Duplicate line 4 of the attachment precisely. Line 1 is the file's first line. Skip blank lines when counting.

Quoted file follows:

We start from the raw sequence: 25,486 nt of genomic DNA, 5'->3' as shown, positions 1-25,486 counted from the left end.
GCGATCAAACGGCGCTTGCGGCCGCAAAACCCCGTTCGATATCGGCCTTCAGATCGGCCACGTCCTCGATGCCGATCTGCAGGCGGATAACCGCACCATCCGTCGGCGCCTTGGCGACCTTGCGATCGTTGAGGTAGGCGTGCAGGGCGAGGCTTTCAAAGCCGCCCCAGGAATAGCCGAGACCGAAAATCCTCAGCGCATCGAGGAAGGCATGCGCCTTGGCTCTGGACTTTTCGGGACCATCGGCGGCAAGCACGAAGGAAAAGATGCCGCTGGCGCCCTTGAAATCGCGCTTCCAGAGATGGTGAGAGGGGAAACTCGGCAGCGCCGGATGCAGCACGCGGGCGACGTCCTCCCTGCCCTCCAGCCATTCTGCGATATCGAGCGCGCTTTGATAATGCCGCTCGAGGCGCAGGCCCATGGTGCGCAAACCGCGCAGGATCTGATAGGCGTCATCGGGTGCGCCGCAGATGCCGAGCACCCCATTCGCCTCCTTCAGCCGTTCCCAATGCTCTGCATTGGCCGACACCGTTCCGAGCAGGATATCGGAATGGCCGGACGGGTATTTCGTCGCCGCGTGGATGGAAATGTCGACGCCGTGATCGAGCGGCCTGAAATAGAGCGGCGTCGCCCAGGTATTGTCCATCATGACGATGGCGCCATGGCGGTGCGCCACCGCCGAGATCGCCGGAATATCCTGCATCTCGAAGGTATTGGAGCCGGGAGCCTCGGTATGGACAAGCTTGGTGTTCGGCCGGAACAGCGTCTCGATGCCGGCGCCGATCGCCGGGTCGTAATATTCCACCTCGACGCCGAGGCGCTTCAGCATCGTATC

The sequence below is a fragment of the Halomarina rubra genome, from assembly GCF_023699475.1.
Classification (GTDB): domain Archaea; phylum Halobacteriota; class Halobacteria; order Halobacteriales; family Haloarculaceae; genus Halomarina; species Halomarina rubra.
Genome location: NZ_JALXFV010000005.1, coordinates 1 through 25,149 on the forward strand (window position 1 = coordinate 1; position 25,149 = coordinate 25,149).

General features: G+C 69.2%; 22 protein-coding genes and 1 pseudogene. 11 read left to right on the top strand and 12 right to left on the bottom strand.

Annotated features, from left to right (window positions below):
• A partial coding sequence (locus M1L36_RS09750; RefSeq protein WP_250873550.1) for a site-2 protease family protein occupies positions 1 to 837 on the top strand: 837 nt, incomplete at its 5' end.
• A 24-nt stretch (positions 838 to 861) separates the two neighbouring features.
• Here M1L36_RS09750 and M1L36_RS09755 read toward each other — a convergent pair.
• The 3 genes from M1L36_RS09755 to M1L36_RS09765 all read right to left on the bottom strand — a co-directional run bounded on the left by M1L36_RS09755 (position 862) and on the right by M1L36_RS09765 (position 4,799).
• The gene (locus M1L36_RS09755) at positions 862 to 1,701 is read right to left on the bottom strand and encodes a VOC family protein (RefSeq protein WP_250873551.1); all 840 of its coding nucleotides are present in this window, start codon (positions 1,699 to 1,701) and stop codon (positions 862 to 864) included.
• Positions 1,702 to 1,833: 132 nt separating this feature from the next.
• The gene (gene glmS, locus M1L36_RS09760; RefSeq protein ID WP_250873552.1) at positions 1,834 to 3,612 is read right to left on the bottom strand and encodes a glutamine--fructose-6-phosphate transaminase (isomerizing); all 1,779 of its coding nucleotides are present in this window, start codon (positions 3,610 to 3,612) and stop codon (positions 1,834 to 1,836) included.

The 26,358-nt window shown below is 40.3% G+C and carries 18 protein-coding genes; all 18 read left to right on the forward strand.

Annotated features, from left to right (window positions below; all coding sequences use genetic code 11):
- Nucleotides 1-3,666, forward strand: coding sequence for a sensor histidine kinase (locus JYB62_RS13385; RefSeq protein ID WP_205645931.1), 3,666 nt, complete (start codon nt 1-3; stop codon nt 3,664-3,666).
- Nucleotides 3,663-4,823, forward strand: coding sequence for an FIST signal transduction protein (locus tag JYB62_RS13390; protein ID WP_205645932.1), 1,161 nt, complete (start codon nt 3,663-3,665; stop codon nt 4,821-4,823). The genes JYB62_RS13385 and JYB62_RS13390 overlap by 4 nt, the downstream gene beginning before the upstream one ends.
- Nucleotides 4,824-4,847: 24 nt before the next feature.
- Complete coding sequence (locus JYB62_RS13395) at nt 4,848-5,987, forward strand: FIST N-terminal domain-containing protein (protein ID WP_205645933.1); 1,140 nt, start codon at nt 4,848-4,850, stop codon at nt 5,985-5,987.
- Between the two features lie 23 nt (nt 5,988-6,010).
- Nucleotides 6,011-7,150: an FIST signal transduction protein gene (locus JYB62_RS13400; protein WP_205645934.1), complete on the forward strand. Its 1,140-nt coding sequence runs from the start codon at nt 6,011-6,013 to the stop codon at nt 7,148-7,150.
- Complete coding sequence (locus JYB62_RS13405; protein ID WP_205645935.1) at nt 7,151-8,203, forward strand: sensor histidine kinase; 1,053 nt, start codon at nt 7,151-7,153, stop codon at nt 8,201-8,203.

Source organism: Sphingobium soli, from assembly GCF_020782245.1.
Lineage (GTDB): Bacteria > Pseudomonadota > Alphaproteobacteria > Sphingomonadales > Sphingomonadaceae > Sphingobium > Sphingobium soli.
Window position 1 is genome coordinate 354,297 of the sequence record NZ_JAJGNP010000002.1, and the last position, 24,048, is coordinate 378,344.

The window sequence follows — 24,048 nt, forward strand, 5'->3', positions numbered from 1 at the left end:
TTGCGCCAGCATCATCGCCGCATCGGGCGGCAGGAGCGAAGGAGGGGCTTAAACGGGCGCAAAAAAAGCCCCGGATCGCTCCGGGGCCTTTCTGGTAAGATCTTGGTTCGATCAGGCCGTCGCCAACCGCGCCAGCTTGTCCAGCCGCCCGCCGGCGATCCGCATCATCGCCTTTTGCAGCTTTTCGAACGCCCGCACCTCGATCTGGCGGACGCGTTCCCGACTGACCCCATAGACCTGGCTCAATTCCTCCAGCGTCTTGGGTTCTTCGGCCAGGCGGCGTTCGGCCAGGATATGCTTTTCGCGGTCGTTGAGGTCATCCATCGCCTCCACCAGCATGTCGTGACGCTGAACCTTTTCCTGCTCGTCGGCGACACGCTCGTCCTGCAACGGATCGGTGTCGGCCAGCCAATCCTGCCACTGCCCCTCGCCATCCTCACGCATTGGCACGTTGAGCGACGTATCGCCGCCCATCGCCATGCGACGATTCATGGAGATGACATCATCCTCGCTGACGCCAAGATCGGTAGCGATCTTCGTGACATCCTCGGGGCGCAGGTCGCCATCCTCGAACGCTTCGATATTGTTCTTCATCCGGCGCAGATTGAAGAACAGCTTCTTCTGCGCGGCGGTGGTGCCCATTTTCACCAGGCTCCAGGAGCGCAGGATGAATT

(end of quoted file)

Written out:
Classification (GTDB): domain Archaea; phylum Halobacteriota; class Halobacteria; order Halobacteriales; family Haloarculaceae; genus Halomarina; species Halomarina rubra.